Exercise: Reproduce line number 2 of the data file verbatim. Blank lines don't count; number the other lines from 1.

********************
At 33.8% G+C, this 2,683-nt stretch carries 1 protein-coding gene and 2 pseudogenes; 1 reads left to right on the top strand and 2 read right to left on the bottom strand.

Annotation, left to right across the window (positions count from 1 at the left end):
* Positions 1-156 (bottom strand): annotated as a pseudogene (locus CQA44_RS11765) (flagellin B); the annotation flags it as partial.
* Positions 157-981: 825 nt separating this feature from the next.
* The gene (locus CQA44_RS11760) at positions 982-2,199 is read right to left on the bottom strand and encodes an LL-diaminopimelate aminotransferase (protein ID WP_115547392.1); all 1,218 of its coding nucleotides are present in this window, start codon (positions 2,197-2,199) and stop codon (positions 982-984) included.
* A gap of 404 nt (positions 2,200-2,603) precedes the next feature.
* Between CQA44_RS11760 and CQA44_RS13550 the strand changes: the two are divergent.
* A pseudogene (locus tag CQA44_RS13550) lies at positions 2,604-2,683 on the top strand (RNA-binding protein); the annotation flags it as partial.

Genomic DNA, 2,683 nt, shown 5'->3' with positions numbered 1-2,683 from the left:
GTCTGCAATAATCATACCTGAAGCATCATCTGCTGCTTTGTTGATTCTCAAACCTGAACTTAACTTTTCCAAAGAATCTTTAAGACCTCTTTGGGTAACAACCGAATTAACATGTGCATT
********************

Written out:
Annotation, left to right across the window (positions count from 1 at the left end):